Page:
First, to put my current thoughts in the context of my past experiences—I’ve worked for close to 20 years in public history as a consulting historian, including the last 17 years at HRA. Prior to that, while completing an M.A. and trying to make a start as an independent contractor, I spent ten summers working as a National Park Service interpreter ranger. I have done some interpretive exhibit planning for Mount Rainier National Park on a voluntary basis, while during my time at HRA I’ve written several chapters covering the history of interpretive activities at other NPS units. In terms of our working group discussion, I am most interested in the meandering evolution of interpretive methods and activities, in the NPS and other federal agencies, from the 1920s on, including the role that Tilden’s Interpreting Our Heritage played in that history. I will be listening keenly to other folks thoughts on the book’s past and present currency in the work of interpreters and public historians.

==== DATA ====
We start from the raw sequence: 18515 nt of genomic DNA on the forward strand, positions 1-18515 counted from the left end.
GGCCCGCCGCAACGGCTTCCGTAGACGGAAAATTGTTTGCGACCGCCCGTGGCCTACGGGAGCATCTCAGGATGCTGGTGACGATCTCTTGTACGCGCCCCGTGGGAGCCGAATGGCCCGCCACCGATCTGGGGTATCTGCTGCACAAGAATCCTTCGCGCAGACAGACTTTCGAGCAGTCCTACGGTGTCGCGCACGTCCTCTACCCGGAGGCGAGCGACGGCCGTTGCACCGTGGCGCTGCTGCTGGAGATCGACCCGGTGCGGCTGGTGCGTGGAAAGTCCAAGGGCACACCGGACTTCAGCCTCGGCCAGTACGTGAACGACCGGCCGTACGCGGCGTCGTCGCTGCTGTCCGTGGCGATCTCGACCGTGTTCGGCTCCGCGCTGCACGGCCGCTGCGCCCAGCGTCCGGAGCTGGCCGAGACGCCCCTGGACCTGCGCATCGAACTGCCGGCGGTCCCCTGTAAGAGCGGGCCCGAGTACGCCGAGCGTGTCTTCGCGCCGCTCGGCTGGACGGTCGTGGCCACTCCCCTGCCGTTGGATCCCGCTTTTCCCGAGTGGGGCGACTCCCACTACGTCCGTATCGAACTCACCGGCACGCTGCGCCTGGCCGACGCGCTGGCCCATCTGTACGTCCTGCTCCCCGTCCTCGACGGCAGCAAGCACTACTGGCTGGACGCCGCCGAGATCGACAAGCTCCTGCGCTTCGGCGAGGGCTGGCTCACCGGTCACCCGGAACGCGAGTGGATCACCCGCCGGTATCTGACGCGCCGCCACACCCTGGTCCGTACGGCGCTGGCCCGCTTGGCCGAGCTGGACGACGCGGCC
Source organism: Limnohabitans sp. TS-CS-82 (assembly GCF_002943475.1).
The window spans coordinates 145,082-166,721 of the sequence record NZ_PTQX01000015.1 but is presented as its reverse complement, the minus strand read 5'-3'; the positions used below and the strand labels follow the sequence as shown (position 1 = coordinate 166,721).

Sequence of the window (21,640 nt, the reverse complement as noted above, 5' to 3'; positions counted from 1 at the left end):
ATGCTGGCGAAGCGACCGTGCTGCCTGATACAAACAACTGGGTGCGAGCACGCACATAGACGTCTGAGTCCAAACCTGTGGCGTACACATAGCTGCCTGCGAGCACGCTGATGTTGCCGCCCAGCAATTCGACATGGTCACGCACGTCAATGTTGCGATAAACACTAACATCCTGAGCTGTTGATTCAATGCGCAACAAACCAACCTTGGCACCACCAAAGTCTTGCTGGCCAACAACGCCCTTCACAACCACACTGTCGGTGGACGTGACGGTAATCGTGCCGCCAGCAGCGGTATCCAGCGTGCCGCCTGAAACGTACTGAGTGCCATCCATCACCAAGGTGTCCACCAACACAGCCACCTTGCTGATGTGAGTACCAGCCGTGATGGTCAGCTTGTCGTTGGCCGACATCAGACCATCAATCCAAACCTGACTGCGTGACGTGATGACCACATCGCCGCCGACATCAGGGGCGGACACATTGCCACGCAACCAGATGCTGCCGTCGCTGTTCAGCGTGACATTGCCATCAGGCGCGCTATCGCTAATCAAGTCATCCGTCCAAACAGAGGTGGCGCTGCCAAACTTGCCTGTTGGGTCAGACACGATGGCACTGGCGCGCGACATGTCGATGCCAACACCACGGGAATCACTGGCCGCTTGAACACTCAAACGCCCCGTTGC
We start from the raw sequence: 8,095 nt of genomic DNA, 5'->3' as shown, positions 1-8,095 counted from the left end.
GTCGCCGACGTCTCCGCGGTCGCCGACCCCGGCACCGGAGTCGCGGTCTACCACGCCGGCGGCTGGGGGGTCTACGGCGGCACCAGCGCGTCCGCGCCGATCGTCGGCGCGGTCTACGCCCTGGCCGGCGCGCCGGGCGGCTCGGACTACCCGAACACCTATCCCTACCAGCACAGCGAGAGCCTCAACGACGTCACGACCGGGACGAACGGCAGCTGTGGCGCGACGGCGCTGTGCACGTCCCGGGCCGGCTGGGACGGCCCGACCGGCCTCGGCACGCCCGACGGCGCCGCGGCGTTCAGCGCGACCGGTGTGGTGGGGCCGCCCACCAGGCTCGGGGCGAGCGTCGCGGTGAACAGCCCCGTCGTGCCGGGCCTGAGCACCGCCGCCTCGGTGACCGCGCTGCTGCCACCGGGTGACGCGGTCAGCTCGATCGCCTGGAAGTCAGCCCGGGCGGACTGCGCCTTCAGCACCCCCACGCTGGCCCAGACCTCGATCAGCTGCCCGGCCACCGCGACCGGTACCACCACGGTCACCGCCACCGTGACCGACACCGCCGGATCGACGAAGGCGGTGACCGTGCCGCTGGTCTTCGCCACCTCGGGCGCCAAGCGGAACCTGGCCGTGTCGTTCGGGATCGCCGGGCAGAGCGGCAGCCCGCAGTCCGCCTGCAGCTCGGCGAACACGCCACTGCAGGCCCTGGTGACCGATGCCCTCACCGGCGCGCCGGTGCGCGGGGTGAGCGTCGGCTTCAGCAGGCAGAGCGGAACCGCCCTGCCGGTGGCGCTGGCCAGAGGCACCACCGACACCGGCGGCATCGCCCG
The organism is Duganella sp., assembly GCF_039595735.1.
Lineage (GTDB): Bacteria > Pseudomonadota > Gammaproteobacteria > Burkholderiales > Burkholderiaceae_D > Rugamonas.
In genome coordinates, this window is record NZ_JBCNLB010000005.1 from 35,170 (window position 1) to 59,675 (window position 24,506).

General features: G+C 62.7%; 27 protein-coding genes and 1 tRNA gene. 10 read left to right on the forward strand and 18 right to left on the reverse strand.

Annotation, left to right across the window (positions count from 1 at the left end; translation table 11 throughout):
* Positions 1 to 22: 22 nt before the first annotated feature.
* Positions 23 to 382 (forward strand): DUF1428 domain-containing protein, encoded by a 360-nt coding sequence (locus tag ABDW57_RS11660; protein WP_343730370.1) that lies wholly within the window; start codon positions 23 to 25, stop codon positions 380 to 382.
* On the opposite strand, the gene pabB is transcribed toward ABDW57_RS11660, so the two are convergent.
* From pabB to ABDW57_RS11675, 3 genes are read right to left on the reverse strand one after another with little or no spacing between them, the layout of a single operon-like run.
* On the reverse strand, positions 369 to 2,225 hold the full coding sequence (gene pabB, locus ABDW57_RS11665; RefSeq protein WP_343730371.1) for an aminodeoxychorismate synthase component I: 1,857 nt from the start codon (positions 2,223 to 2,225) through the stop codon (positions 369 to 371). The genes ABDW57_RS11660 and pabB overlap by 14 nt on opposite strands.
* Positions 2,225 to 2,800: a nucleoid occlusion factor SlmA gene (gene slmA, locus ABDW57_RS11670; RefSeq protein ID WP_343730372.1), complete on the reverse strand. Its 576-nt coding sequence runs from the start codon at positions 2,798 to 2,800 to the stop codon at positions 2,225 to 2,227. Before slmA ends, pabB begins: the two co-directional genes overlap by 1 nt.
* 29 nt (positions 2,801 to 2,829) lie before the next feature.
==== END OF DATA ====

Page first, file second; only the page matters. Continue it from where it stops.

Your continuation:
The years I worked as an interpretive ranger turned out to be a very interesting time for interpretation: my seasonal stints spanned the transition from the typical, though non-formalized interpretive practices of the 1980s and early 1990s, through the initial emergence of the NPS Interpretive Development Program (IDP) in the mid-1990s, to the full utilization of that training model by the end of the decade. However, the individuals who first introduced me to interpretive work harked back to an even earlier era. My first supervisors were all twenty-five-year veterans of NPS employment, whose style and techniques derived from the even earlier generation of park naturalists and historians they had trained under. They represented, for lack of better terms, the folkloric, charismatic genre of park rangers who relied on booming voices, cliched sayings, and sing-alongs to engage their audiences (and they had die-hard fans among repeat visitors). Though these folks gave lip service to Tilden during seasonal training and supervisory comments (“of course, you’ll want to read Tilden at some point”), they certainly didn’t appear to use terms or demonstrate concepts Tilden emphasized in IOH. And once I did read (most? some?) of Tilden one of those first summers, I could not see much of a connection between the key principles in IOH and the type of interpretive programs I saw them offer.